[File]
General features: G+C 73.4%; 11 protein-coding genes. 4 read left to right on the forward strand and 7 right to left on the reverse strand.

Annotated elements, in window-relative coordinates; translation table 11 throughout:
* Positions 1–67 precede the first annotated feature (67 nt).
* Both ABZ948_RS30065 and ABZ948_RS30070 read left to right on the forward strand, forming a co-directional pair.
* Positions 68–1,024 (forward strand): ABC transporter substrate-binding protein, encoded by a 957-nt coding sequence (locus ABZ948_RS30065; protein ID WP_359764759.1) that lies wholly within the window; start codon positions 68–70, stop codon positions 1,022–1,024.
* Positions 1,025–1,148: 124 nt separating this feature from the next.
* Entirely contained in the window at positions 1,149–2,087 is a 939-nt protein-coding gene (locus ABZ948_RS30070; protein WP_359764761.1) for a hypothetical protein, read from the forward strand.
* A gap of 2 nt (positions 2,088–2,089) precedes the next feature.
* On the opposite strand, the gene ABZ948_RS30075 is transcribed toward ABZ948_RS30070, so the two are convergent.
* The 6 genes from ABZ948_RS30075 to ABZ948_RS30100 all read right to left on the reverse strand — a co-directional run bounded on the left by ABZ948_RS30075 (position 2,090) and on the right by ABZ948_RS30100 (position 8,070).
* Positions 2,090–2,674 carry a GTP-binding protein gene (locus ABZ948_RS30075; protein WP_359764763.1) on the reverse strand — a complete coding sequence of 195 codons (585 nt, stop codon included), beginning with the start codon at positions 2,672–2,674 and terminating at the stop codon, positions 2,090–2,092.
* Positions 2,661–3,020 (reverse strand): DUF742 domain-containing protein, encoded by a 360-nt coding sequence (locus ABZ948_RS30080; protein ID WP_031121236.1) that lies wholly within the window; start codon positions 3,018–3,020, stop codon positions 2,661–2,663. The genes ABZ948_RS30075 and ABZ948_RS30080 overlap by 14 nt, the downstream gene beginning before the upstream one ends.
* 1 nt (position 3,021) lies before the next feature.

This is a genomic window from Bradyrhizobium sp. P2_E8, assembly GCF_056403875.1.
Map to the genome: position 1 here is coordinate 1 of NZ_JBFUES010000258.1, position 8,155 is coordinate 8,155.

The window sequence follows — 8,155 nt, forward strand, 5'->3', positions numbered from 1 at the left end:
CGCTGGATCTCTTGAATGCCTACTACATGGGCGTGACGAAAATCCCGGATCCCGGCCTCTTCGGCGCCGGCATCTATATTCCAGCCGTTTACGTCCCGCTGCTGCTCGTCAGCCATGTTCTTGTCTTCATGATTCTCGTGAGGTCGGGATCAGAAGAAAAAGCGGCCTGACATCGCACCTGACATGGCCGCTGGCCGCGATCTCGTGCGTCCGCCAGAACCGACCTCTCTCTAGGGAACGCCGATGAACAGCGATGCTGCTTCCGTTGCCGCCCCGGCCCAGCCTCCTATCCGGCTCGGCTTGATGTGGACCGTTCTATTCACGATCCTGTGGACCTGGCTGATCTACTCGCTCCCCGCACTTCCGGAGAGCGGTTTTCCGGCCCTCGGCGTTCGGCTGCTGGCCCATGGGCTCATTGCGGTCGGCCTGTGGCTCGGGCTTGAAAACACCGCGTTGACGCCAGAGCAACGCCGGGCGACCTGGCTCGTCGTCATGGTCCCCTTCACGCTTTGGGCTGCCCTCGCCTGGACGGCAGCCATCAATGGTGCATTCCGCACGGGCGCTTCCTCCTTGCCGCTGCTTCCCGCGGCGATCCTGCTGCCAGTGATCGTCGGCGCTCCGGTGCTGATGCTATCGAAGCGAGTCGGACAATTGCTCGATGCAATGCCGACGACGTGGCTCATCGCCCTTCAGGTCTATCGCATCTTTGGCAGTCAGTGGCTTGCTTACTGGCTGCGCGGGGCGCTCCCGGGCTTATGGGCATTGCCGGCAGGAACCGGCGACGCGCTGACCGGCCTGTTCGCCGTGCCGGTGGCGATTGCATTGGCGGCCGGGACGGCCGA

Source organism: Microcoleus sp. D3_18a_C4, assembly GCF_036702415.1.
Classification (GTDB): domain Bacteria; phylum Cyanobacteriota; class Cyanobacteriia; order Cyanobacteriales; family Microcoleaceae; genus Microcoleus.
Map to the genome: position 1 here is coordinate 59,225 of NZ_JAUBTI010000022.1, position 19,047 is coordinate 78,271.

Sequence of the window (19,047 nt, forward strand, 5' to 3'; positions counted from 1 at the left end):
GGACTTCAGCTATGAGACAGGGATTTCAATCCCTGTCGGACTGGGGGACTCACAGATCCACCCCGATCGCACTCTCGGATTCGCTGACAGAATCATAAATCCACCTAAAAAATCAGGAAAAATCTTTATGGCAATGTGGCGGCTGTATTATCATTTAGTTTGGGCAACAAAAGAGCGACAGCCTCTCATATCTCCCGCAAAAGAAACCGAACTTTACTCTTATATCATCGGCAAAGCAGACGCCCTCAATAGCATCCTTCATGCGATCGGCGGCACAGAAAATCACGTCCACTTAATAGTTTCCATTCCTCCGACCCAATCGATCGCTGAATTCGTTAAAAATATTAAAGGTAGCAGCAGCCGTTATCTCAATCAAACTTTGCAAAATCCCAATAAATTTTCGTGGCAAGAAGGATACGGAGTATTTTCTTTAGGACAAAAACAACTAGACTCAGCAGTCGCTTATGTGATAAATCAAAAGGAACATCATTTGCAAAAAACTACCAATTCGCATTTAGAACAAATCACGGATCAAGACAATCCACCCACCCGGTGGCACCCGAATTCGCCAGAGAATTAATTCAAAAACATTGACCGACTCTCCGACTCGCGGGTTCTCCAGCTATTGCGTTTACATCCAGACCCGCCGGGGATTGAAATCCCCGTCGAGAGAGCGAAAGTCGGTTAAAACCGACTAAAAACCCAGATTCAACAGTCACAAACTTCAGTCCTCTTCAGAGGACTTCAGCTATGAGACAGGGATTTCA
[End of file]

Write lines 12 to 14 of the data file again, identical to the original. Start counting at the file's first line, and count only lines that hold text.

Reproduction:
* Positions 2,661–3,020 (reverse strand): DUF742 domain-containing protein, encoded by a 360-nt coding sequence (locus ABZ948_RS30080; protein ID WP_031121236.1) that lies wholly within the window; start codon positions 3,018–3,020, stop codon positions 2,661–2,663. The genes ABZ948_RS30075 and ABZ948_RS30080 overlap by 14 nt, the downstream gene beginning before the upstream one ends.
* 1 nt (position 3,021) lies before the next feature.

This is a genomic window from Bradyrhizobium sp. P2_E8, assembly GCF_056403875.1.